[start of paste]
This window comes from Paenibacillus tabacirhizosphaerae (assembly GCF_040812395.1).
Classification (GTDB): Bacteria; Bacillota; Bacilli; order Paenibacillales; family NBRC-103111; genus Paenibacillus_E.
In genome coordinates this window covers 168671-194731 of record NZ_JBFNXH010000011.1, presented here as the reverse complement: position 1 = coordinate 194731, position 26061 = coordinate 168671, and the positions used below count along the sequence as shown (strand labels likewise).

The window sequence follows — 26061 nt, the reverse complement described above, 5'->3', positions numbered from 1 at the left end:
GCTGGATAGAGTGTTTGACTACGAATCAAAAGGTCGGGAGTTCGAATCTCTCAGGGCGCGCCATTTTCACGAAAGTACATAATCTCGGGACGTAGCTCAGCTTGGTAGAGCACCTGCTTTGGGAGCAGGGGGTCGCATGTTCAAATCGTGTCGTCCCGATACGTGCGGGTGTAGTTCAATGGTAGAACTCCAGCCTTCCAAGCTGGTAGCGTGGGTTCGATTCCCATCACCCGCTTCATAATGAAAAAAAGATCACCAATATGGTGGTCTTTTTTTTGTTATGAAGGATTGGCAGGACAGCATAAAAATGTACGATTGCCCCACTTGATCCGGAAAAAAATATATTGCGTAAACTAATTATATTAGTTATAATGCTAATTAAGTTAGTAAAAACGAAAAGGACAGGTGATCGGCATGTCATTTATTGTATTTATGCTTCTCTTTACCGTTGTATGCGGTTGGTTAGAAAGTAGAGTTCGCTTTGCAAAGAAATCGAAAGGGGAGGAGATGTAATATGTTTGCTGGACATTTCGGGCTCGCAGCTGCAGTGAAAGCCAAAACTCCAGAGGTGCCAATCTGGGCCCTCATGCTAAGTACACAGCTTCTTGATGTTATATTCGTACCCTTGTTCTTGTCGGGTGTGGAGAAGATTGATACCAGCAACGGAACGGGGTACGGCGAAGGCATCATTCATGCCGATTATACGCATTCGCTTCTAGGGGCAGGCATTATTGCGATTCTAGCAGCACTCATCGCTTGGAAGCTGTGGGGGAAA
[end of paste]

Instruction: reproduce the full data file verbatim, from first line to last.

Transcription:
This window comes from Paenibacillus tabacirhizosphaerae (assembly GCF_040812395.1).
Classification (GTDB): Bacteria; Bacillota; Bacilli; order Paenibacillales; family NBRC-103111; genus Paenibacillus_E.
In genome coordinates this window covers 168671-194731 of record NZ_JBFNXH010000011.1, presented here as the reverse complement: position 1 = coordinate 194731, position 26061 = coordinate 168671, and the positions used below count along the sequence as shown (strand labels likewise).

The window sequence follows — 26061 nt, the reverse complement described above, 5'->3', positions numbered from 1 at the left end:
GCTGGATAGAGTGTTTGACTACGAATCAAAAGGTCGGGAGTTCGAATCTCTCAGGGCGCGCCATTTTCACGAAAGTACATAATCTCGGGACGTAGCTCAGCTTGGTAGAGCACCTGCTTTGGGAGCAGGGGGTCGCATGTTCAAATCGTGTCGTCCCGATACGTGCGGGTGTAGTTCAATGGTAGAACTCCAGCCTTCCAAGCTGGTAGCGTGGGTTCGATTCCCATCACCCGCTTCATAATGAAAAAAAGATCACCAATATGGTGGTCTTTTTTTTGTTATGAAGGATTGGCAGGACAGCATAAAAATGTACGATTGCCCCACTTGATCCGGAAAAAAATATATTGCGTAAACTAATTATATTAGTTATAATGCTAATTAAGTTAGTAAAAACGAAAAGGACAGGTGATCGGCATGTCATTTATTGTATTTATGCTTCTCTTTACCGTTGTATGCGGTTGGTTAGAAAGTAGAGTTCGCTTTGCAAAGAAATCGAAAGGGGAGGAGATGTAATATGTTTGCTGGACATTTCGGGCTCGCAGCTGCAGTGAAAGCCAAAACTCCAGAGGTGCCAATCTGGGCCCTCATGCTAAGTACACAGCTTCTTGATGTTATATTCGTACCCTTGTTCTTGTCGGGTGTGGAGAAGATTGATACCAGCAACGGAACGGGGTACGGCGAAGGCATCATTCATGCCGATTATACGCATTCGCTTCTAGGGGCAGGCATTATTGCGATTCTAGCAGCACTCATCGCTTGGAAGCTGTGGGGGAAA